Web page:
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How I Came to Compassion

Paul Omondi I believe all children growing up, regardless of which corner of the world they were born into, will always have a dream of what they want to be when they grow up. Some live their dream well; others are not lucky enough to live their dreams.

As a child, I held onto my dream despite the glaring poverty that threatened to kill it. I dreamed I would be some sort of a great leader when I grew up. My parents always reminded me that it would be important to work hard in school and trust in God in order for my dreams to come true.

Childhood memories are still fresh in my mind. I grew up in a neighborhood of 10′ x 10′ shelters made out of sticks, mud walls and iron sheet roofs.

My father volunteered as a church planter in the slums while my mother made and sold African attire known as ‘Kitenge’ in a small market nearby.

I watched one of my sisters die at age 3. I was only about 4 years old then.

Many children die before the age of 5 in my community. Perhaps that explains why most parents have many children — they have to take chances because they aren’t sure which ones will make it.

I am one of five siblings that survived. My eldest sister is 32 years old and I am the second oldest. I have a younger sister who is 25 and a brother who is 24. My youngest sister is 19.

Infrastructure is a great challenge in my community. There are no nearby hospitals or schools, so we remained isolated from the rest of the world.

Without medical coverage, a hospital visit in the neighboring town reaps hefty hospital bills. It is particularly hard for parents who cannot find employment.

As a result, many parents avoid taking their children to hospital for fear of being detained in hospital if they can’t afford the fees.

Only in serious cases is anyone taken to hospital and, even then, transportation is a challenge. Some of them never make it in time and die on their way.

Bitter herbs are common for most illnesses, and as a kid I dreaded saying I was sick because it was hard to stomach the bitter herbs going down my throat.

Sanitation was and still remains a great challenge in Kibera.

Residents answer the call of nature in buckets in the comfort of their small houses and pack the waste in plastic bags, which they throw out of their windows at night. This practice led to the rise of a new term — “the flying toilets of Kibera.” Curfew hours begin at 8 p.m. in Kibera, and puu-puu begins flying through the windows.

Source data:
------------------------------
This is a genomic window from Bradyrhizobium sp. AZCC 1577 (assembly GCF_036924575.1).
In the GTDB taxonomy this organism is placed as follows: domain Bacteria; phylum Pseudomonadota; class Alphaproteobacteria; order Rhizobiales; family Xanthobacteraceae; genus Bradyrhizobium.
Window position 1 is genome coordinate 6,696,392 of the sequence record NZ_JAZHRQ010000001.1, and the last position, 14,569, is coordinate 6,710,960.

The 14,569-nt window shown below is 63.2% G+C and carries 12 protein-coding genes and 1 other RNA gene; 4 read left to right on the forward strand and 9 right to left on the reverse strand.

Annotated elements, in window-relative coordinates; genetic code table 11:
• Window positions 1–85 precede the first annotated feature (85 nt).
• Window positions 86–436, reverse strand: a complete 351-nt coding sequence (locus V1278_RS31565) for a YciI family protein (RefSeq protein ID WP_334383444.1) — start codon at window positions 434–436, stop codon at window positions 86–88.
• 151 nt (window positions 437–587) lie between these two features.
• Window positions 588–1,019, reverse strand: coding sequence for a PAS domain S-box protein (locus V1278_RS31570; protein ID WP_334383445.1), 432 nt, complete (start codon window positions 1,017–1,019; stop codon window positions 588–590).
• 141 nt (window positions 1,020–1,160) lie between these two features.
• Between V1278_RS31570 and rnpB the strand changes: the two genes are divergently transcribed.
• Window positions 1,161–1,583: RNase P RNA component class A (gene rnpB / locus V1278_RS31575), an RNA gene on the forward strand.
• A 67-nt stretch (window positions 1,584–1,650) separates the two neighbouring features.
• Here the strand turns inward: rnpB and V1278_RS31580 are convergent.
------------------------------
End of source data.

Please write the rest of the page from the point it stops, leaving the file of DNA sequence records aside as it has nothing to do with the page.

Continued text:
My father believed that the reason he was living in abject poverty is because he never had the privilege of completing his high school education. He resolved to give his children good educations if he could.

My family eventually moved from Kibera to Dandora, about half an hour east of the city of Nairobi.

Dandora is known for being the largest dumping site in Kenya, where crime and all sorts of evil reigns. Dad relocated the family to Dandora because the government was setting up public schools there and he wanted us to be in a neighborhood with public schools.

When we moved to Dandora, I started schooling immediately. My dad, together with five other families, founded Dandora Baptist Church.

Compassion came to my new neighborhood and started a partnership with our church, enrolling children in the child sponsorship [3] program.

The idea of child sponsorship was a new phenomenon in my neighborhood. When the church came asking to enroll the children in the program, many parents were hesitant for a number of reasons; some thought that the church was taking advantage, trying to woo members because the church had only five families as part of its congregation.

The was also a rumor going around that the church wanted to enroll the children in devil worshiping, and this rumor saw many parents becoming skeptical even though their children were eligible for the program.

I had heard the rumor at school, and I pretended that I was not associated with the church. I still remember going home and my parents telling me that they had chosen me to be enrolled in the program since Compassion only took one child per family.

Of course you can tell I was not going to receive the news with joy. I thought my parents had decided to give me away. How unfortunate! What had I done to receive such treatment?

Then came the day of enrollment. Compassion Kenya staff had all the children lined up as their parents watched from the church pews. The registration ages were 4 to 10 years old.

There was no way to tell the ages of most kids since they had no birth certificates. This is common since some kids aren’t born in hospitals, but at home with the help of non-certified midwives.

The only way to tell the age was to have all the children line up and look at their stature. I knew I was 11 years for sure. I wanted to say that I was over age, but the look on my parents face spelled disaster if I was to divulge that.

As the Compassion staff inspected the queue, I hoped that they would pull me out. They pulled quite a number of those who looked old, but my little emaciated body denied me the chance of being pulled out of line.

I almost shouted my real age when the Compassion staff passed me. The numbers of children who passed the “age verification test” was 80, far less than the expected number, so Compassion staff decided to extend grace and enroll ages 4 to 12 years.

That was the moment I knew I was now completely netted. I could see my mother smiling broadly after the pronouncement. She had her fingers crossed all this time, and finally the kids who were enrolled into the program numbered maybe 114.